Unfortunately, my dad passed away 10 days before my SkyWest class date. The day he passed was the saddest time of my life. However, he and I had this dream together and I knew he wanted me to continue. On the first day of my IOE, as I found myself wearing my pilot’s uniform and walking towards my jet, I could feel my dad’s presence right there with me. To this day, when I’m up at cruising altitude as the sun is going down, I can feel my dad sitting in that jumpseat with a big smile on his face, especially when I’m lining up to land on runway 24R in LAX – where he and I stood for hours watching airplanes come in.

When I meet kids who have an interest in becoming pilots but think it might be too hard or too expensive, I tell them, “If a poor kid from El Salvador can do it, you can do it too!”


SkyWest is proud to celebrate Hispanic Heritage Month and appreciate the contributions of all those like Captain Azahar who continue help make the airline the best in the industry and for encouraging and inspiring the next generation of aviation professionals. To learn how you could become a part of the SkyWest team, check out our Careers page and apply today.

Hispanic Heritage Month: “SkyWest Changed My Life”

For SkyWest Flight Attendant JJ Jimenez Lopez, working in the aviation industry wasn’t something that had ever crossed his mind as he was growing up.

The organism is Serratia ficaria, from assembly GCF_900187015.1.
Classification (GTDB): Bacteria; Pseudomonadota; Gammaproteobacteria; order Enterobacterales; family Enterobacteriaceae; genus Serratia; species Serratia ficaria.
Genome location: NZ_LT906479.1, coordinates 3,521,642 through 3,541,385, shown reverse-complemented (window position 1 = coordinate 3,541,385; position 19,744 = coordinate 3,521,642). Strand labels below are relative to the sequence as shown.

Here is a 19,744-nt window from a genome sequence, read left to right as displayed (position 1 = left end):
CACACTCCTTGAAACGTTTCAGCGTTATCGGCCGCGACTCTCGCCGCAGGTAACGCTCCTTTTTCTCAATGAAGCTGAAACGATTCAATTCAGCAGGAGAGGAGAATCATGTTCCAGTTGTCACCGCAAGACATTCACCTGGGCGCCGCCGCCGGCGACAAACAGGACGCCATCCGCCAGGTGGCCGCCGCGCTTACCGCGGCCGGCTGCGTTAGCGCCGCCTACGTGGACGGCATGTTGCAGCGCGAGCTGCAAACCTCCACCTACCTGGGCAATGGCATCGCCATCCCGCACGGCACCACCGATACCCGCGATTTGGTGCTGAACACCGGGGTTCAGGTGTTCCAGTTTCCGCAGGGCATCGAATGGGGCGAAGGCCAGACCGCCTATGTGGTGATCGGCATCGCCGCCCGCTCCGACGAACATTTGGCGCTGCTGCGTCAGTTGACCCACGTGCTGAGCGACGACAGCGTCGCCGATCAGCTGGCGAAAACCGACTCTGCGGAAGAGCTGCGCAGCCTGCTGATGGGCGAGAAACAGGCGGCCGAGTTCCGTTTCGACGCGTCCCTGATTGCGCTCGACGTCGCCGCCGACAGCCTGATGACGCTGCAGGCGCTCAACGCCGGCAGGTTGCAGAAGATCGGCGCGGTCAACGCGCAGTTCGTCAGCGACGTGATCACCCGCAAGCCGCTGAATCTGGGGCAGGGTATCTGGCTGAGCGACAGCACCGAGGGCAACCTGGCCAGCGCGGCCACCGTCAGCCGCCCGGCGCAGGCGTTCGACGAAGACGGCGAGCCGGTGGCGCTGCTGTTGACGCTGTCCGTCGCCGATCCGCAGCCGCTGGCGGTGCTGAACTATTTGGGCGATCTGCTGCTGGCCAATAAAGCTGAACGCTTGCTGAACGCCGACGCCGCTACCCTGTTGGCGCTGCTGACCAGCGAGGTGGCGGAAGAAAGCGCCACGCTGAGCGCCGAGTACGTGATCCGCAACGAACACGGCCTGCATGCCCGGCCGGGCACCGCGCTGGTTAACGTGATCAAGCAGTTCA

That all changed when a friend and fellow SkyWest Flight Attendant Vanna Hoang, encouraged him to look into it.

“I bumped into Vanna at a friend’s wedding and we just started talking about her career at SkyWest. She told me how much she loved being a flight attendant and told me that I would be a great fit,” JJ recalled. “She gave me some tips and the next thing I know I was in training and have been a SkyWest Flight Attendant ever since.”

“I’ll never forget JJ texting me and telling me that he got the job,” said Vanna. “I was super ecstatic for him and it’s been great having him at SkyWest.”

Although JJ and Vanna have been based in different crew domiciles over the years, JJ was able to pick up a trip for Vanna recently in what was a full-circle moment for the two of them.

“Vanna introduced me to SkyWest and the aviation industry, and the next minute I’m covering one of her trips,” said JJ. “How cool is that! Every time I see Vanna I make sure to thank her for helping me get here because SkyWest has changed my life.”

Growing up in the small town of Casas Viejas, Mexico – roughly four hours northwest of Mexico City – JJ didn’t have a lot of future career opportunities.

“The town had one phone,” said JJ. “Everyone had to share it and it didn’t take long for everyone to know each other.”

Wanting to give his children more opportunities, JJ’s father, Salvador, worked in the fields as a migrant worker in California. After several years, the family was able to move to the United States, and eventually settled in Utah.

“My parents worked two jobs and did everything for me and my siblings to have a better life,” said JJ.

Unfortunately, JJ’s parents both passed away just over a year ago. While the loss has been tough for him and his siblings, they are continuing to honor their memories by following their examples and keeping their heritage and culture alive.